[Updated 13 October 2023]
Growing up I am sure many of us can remember being told to wash our hands, especially after using the bathroom, being outside or before preparing or eating food. In all cases, it is essential to practise proper handwashing techniques and learn these from a young age.
The Coronavirus pandemic has undoubtedly highlighted the importance of good hand hygiene. In the Global Hygiene Reset Report conducted by Initial Washroom Hygiene, 74% of global respondents indicated that they are now more aware of germ hotspots than they were before the pandemic.
Heightened knowledge about handwashing and the link to infection has made us more aware of the infections and diseases that can be spread by not washing your hands thoroughly after using the bathroom, and when preparing food for others.
Norovirus is the most common cause of viral gastroenteritis in humans and it can affect people of all ages. It’s often transmitted when people don’t wash their hands and worryingly, it can spread very quickly within large groups of people in close quarters. This is why when one person gets ill, entire households or offices often catch it too.
66% people are likely to wash their hands more in the future to protect against other common viruses such as norovirus and the common cold, than before the pandemic.Initial Hygiene’s Global Hygiene Reset Report
The best way to stop norovirus from spreading or occurring in the first place is to always wash your hands thoroughly with soap and water, and then dry thoroughly, and if that is not possible to sanitise with an alcohol-based hand sanitiser after using the bathroom, before preparing or eating food, and to avoid touching your nose and mouth.
Respiratory illnesses are usually spread via droplets which are breathed, sneezed or coughed into the air by someone who has the illness. While sneezing and coughing help to spread illnesses, poor hand washing techniques are a big culprit as well.
Common respiratory illnesses caused by poor hand hygiene include the common cold, influenza, chicken pox and meningitis.
Nosocomial infections (those originating in a healthcare setting)
We often hear of infections being transmitted in hospitals and this is often the result of staff and patients not washing their hands. Hospitals are, by nature, a potential source of infectious pathogens and if staff don’t wash their hands between seeing patients or if people with an infection aren’t practising good hand hygiene, they can very easily pass their illness onto others.
Some of the most common nosocomial infections, which can be spread by germs on our hands include MRSA and E.coli.
Hepatitis A is a viral infection which can cause severe symptoms including problems with the liver, jaundice, abdominal pain, fever and fatigue. It’s often spread via food which has been contaminated by people preparing it who haven’t washed their hands after using the bathroom.
According to the National Institute of Allergy and Infectious Diseases, digesting even microscopic traces of contaminated faecal matter can cause transmission of the disease.
The impact of Coronavirus in hand hygiene practices
Coronavirus can spread from an infected person’s mouth or nose in small liquid particles when they cough, sneeze, speak, sing or breathe. Another person can then contract the virus when infectious particles that pass through the air are inhaled at short range (this is often called airborne transmission).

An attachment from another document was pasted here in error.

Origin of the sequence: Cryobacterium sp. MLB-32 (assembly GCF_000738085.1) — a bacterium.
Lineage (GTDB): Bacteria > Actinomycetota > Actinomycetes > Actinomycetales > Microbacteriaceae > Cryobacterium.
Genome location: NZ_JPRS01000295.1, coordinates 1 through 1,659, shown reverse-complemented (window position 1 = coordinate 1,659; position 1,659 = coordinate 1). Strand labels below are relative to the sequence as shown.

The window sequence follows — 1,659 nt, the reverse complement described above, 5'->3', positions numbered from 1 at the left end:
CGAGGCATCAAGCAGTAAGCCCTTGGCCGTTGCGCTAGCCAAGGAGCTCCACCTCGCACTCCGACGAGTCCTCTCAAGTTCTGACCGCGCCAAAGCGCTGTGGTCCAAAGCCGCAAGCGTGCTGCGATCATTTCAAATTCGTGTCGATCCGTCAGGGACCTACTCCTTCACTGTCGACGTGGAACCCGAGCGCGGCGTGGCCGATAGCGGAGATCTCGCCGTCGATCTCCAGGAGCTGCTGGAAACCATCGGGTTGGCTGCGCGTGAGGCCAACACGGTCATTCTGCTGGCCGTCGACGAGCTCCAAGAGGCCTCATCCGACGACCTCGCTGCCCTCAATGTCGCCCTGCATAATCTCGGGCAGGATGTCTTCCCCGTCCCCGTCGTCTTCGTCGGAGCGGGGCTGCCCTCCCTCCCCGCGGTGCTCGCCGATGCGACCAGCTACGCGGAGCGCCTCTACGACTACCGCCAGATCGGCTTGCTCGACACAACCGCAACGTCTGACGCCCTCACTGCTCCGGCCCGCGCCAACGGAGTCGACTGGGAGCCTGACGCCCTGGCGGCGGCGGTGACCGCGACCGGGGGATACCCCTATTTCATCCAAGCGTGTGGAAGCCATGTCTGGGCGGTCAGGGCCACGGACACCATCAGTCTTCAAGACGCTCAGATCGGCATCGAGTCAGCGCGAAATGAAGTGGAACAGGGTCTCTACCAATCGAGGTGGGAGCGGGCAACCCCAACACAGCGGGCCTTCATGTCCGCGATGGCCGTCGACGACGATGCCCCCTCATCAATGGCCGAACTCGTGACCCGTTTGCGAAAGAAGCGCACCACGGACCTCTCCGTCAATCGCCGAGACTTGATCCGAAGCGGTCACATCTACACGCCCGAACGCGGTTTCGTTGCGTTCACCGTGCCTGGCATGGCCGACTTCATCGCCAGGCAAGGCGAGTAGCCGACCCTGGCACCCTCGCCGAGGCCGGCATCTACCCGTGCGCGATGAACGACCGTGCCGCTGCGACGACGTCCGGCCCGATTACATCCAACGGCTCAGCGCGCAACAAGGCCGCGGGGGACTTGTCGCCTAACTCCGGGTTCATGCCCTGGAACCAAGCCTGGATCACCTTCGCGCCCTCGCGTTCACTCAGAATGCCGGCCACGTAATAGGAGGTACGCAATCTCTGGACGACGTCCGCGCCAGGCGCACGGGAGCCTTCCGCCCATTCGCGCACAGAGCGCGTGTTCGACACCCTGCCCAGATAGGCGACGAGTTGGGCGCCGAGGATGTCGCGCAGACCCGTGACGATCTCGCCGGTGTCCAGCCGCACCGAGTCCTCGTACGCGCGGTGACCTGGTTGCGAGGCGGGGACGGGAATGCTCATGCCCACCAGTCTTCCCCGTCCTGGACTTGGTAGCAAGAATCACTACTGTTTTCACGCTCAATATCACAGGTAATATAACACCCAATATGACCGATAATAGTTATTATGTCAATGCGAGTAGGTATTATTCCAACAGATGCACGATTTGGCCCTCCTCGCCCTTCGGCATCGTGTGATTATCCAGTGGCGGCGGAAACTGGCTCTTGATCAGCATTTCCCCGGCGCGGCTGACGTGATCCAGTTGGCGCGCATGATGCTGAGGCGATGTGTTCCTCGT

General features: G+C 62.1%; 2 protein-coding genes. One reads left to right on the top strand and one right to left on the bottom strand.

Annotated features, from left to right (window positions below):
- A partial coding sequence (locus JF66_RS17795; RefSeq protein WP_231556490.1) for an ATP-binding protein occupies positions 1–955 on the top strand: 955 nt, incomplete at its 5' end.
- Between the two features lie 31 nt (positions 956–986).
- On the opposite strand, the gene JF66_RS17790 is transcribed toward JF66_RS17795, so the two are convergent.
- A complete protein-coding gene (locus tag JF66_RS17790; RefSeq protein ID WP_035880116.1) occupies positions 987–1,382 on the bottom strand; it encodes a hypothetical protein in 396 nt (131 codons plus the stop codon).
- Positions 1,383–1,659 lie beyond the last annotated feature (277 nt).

How we protect ourselves in terms of hand hygiene has become a vital part of the current world we live in. Many people now understand that hand hygiene is an essential way of protecting themselves from person-to-person transmission via hand contact and surfaces which may have been contaminated with viruses.
In terms of proper hand hygiene practices, our Global Hygiene Reset Report indicates that:
- 71% are now more fearful of the spread of germs via the surfaces they touch than before the Coronavirus pandemic.
- 74% are now more concerned that other peoples’ poor hand hygiene could put their health at risk than before the pandemic.
See our range of hand hygiene solutions to help prevent the person-to-person transmission of illnesses.
Watch our webinar on identifying germ hotspots, breaking the chain of transmission and urban myths around hand hygiene.
Presented by Dr Colm Moore, BSc, PhD, CSHW (IOSH) Area Technical Manager, Rentokil Initial, UK, Ireland and the Baltics and Jamie Woodhall, BSc Innovation and Technical Manager, Rentokil Initial.
Are you washing your hands correctly?
Did you know that 1 in 4 people don’t wash their hands every time they visit the washroom?
One of the biggest issues in shared areas when proper handwashing techniques are not used, is that cross contamination can occur and germs can be left behind on items that users of the shared space have previously touched.
For example, if a person has not washed their hands and then proceeds to use a door handle, other people may then touch the same door handle and if they then go on to touch their nose or mouth, it would be quite easy for an infection to be transmitted to them. Likewise, preparing food without practising proper handwashing techniques can pose a risk to those who consume the food that has been prepared.
Here are some key steps for washing hands:
Many people now understand that hand hygiene is an essential way of protecting themselves from person-to-person transmission via hand contact and contaminated surfaces. As the experts in hygiene, we recommend practising good handwashing techniques as it is one of the easiest and most effective ways of preventing illnesses from spreading. This is something that is particularly important in the workplace where large groups of people could catch the same infection.
For more information about Initial’s hand hygiene and infection control solutions, please feel free to contact us and we will be more than happy to help.